I actually wanted to say something connecting the piece on Nietzsche and beauty with this one, but I have rambled forever, and must therefore come to a stop. Stop. Thanks for this :-)

  2. Thanks for your wonderfully rich comment! I defintely agree that ‘survival’ has a sort of ‘bare living’ connotation associated with it; your point about forgetting structural relations seems to go with a ‘bare survival’ mode of existence. Reproduction is not about replicating a static equilibrium, but about becoming, differentiation. Not necessarily consigning the past to oblivion, but recognizing it’s preliminary quality. The past is virtual, and like the future, intervenes in the present in the form of visions, dreams. Even if we don’t believe in transcendence, it’s hard to deny transduction — gender, among other abstractions, is the correlate of a self-organized heterogenesis, and an opening, a passage to more complex dimensionality — thousands of genders rather than just two.

    I guess what I’m saying is that we can explode binary oppositions, but the existence of double-standards remains strangely unaffected by this theoretical reversal. We protest the existence of oppressive social structures, but secretly we desire them even more. Everybody wants to rule the world, but nobody wants to take responsibility; we want to be blameless, innocent in the creation of a new and different social order… This is, I suppose, why it is pleasing to forget the rigid segmentation of desire, why it makes us happy to consign the future to oblivion, to imagine ourselves unencumbered, unmoved, undifferentiated. To imagine ourselves apart. Lacan writes that society is elitist. I wonder whether it is machines which are elitist, machines with narrow desires, rigid structures. Can we conceive of a machine which doesn’t break down, which doesn’t destroy in order to create? If not, then we have to affirm that violence is a necessary prerequisite for change. But the problem of violence is ambiguous, and what you’ve said gives me much to think about. I am going to have to revise the line of thinking I began in a more recent post on the concept of utopia. Again, thanks so much for your response! I’ve enjoying reading your blog for some time. Your ideas are more than welcome here.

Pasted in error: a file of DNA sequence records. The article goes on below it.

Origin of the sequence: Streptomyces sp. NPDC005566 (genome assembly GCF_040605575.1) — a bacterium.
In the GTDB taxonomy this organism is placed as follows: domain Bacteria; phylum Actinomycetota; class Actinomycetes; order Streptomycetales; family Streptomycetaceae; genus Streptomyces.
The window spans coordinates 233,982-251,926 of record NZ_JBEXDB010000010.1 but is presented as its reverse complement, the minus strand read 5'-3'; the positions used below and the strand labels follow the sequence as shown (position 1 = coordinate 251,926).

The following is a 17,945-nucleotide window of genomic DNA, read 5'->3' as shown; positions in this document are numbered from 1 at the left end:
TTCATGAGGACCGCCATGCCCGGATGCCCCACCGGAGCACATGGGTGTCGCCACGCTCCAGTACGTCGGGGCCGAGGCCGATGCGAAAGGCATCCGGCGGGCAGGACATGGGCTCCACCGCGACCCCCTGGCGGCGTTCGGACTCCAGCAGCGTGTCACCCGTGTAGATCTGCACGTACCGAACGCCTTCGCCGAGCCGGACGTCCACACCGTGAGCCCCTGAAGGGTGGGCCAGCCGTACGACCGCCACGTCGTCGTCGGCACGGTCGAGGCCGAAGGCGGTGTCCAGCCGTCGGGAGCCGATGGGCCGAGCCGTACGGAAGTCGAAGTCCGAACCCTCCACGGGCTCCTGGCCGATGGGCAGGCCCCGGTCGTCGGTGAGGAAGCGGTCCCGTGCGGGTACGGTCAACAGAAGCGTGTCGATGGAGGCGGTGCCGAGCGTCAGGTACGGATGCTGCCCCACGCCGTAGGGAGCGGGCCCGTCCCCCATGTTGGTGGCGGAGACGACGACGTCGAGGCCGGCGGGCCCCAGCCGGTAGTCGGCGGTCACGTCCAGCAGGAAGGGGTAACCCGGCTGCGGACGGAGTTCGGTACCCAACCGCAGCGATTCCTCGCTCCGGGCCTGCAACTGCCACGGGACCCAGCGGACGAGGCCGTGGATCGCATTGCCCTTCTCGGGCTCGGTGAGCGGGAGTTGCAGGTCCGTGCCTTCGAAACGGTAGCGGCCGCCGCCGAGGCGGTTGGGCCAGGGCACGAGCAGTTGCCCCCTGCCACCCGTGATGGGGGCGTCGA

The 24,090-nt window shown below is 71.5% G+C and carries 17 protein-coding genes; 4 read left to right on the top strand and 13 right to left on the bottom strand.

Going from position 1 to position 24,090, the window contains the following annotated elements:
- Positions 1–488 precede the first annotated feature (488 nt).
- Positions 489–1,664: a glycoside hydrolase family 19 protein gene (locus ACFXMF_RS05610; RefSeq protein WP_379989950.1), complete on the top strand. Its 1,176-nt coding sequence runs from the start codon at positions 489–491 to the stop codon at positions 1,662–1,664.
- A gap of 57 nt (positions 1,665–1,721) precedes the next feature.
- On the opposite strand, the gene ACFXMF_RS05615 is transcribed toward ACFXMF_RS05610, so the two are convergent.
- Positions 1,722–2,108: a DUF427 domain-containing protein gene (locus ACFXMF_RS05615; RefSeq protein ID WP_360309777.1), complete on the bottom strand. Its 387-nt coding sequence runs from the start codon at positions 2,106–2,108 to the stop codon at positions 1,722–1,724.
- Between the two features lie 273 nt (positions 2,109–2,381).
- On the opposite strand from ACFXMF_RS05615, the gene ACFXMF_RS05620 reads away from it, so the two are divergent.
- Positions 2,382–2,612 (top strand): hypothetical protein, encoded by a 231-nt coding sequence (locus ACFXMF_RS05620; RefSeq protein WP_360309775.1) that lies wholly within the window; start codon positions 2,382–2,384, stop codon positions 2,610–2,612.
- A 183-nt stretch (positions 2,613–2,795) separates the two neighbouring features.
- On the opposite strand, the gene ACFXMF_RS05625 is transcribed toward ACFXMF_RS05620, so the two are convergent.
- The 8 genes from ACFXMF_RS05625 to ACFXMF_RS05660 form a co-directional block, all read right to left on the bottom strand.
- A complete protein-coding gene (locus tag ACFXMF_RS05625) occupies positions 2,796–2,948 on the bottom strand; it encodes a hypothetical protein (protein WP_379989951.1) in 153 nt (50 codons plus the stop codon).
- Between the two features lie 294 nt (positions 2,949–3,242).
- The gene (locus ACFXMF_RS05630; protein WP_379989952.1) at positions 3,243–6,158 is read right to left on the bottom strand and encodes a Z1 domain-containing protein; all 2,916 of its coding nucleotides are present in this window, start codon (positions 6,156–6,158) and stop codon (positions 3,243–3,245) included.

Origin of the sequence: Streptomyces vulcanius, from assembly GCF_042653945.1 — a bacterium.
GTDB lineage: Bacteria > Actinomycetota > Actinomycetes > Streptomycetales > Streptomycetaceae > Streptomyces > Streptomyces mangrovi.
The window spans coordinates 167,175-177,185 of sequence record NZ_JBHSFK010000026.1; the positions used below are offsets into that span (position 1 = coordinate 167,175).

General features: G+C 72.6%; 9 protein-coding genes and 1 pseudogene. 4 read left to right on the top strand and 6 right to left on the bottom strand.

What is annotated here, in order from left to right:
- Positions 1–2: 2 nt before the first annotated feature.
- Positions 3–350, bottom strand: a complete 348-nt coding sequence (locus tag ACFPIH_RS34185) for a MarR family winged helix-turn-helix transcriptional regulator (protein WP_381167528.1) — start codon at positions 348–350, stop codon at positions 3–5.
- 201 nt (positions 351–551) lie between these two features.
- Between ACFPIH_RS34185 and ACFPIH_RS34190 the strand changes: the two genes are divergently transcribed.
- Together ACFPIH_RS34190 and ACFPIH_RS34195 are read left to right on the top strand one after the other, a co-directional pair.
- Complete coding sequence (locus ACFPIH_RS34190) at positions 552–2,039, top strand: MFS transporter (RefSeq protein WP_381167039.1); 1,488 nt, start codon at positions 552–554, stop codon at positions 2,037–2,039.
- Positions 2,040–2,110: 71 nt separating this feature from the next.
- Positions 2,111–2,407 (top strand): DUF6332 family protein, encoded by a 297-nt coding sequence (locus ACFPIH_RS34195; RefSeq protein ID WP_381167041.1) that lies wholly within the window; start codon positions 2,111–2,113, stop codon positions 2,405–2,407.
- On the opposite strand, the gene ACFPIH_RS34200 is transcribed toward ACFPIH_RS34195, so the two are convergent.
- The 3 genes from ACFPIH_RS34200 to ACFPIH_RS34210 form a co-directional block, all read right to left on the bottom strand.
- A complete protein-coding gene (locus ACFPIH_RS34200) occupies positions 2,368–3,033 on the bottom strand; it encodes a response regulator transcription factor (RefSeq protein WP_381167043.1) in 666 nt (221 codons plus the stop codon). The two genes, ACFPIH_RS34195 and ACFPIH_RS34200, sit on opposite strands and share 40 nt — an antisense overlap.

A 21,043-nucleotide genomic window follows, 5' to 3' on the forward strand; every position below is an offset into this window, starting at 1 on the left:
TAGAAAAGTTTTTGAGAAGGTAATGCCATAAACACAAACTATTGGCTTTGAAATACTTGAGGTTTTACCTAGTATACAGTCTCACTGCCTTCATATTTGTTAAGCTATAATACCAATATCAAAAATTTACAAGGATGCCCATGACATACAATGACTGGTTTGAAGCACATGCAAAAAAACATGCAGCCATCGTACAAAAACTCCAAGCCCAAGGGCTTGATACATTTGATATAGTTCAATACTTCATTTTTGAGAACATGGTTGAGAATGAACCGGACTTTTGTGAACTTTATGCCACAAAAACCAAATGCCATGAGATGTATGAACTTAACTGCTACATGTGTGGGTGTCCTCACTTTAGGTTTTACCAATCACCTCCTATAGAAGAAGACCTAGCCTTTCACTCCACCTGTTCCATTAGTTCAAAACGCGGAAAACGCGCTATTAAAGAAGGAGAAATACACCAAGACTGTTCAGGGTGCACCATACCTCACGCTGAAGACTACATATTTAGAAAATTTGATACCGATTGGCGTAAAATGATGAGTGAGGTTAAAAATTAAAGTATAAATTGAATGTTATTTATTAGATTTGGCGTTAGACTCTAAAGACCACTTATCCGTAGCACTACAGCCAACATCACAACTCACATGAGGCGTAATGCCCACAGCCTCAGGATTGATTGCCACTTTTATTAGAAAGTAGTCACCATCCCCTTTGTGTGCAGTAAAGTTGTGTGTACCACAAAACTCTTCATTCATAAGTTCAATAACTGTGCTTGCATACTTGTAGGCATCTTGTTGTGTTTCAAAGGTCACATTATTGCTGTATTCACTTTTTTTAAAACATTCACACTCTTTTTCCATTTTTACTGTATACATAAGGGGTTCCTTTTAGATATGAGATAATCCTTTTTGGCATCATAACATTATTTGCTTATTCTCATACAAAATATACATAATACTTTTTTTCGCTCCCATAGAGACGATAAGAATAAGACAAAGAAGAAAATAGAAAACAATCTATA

3. I have never been a part of any blog and do not have much to add here. I am here mostly out of extreme curiosity and intrigue. Nietszche is a mind I hold in high regard so reading any form of interpretation or analysis brings me joy. I said this in a prior comment that I am really glad I found this site; that continues to unfold…hm. Keep it up and I will certainly keep reading, learning, changing. Thanks!! -Miranda

Leave a Reply

Fill in your details below or click an icon to log in: Logo

You are commenting using your account. Log Out / Change )

Twitter picture

You are commenting using your Twitter account. Log Out / Change )

Facebook photo

You are commenting using your Facebook account. Log Out / Change )

Google+ photo

You are commenting using your Google+ account. Log Out / Change )

Connecting to %s


Get every new post delivered to your Inbox.

Join 1,837 other followers

%d bloggers like this: